Oracle Cards are useful tools for divination. They are a deck of cards often with words or pictures on. They are very free flowing and allow the artists and readers to craft decks to their taste. Unlike traditional tarot decks. We are not confined to a set number or cards or type of cards. Which makes them brilliant if you want to craft your own deck.
Oracle decks normally have a theme such as yoga poses or mantra cards or questions. Some have things like fairies or a subject as a theme such as romance or career. Some popular ones you might see a lot of are oracle cards such as romance angels by Doreen virtue or lovers oracle cards. I love using an empowering questions deck to help me with my tarot readings.
How to use Oracle cards
Oracle cares can be used on their own or with tarot cards. You can use them in traditional tarot card spreads or on their own as single cards. As well all divitantion tools they are using your intuition. First relax and focus on your question. It’s a good idea to have a layout or amount of cards in your mind but feel free to flow with what your intuition tells you. Then shuffle your cards and pull the cards you feel drawn to. When reading them some use the books provided with the decks other simply use the cards to trigger their own intuition depending on the reader.
Crafting your own oracle deck.
Many readers often craft their own oracle decks to use in their practice. Many people use playing cards or simple blank paper cards to write down words of meaning to help them with their readings. Because of the freedom they provide you as a reader are free to craft them in any way you like. Some people even use things like magic the gathering cards as oracle cards or colourful postcards.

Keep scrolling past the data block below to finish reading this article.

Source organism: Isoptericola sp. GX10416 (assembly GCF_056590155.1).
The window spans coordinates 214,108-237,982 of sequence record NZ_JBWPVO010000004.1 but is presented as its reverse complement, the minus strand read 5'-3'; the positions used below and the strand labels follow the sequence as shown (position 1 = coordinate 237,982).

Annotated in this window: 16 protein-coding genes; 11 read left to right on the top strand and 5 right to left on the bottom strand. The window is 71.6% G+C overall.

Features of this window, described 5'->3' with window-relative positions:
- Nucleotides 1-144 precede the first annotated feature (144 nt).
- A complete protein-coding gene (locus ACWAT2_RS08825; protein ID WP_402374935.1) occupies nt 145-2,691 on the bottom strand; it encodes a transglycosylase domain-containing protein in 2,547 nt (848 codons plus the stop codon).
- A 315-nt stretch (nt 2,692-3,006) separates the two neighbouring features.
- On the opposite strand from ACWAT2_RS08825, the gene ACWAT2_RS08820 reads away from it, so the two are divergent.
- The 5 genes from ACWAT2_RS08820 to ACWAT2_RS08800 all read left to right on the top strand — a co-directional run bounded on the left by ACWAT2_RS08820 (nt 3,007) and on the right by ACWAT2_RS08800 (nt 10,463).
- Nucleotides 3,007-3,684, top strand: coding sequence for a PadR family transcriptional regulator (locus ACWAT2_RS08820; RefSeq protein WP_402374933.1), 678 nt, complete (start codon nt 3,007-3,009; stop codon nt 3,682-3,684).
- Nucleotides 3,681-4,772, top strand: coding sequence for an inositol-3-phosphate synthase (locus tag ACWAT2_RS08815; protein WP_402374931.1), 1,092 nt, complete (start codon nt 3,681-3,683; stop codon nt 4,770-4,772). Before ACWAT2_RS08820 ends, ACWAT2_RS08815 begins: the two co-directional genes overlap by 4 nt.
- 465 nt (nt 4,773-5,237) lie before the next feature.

You don’t have to stick to a set number of cards either. The Rider-Waite tarot deck has 78 cards in the deck, But oracle deck sizes are up to you. They could be as low as 10 or even 100 or more cards. I would make sure that you make them small enough to comfortably shuffle and big enough that you feel like you have enough variation in the deck.
It can be also helpful to find a theme for your oracle deck. It may be a subject such as messages from your soulmate or simply questions. Many oracle decks have themes such as love, romance, career, life purpose, messages or simply themes like dragons, cats or fairies. Knowing your theme before you start crafting your deck will help you to get inspiration for cards.
Many oracle decks combine a picture, card name and text. But some are simply text. Many popular oracle decks have a large picture predominantly on the deck and a small title followed by a description of the card.
Use whatever you feel comfortable with but starting with text may help you define the cards in your deck before you add in images. Though use what you find comfortable with and what resonates with you.
Where did Oracle decks come from?
The exact date of the first oracle deck is unclear. Though many people see the “The Burning Serpent Oracle” published 1775, “The Game of Hope” published in 1799 and “petit Lenormand” published in 1972 as the first oracle decks.
“The Burning Serpent Oracle”
Hooper’s Conversational Cards
published in England on October 2, 1775
“Das Spiel der Hoffnung (The Game of Hope)”
published in Nuremberg 1799
Prof. Detlef Hoffmann and Erika Kroppenstedt
published in 1972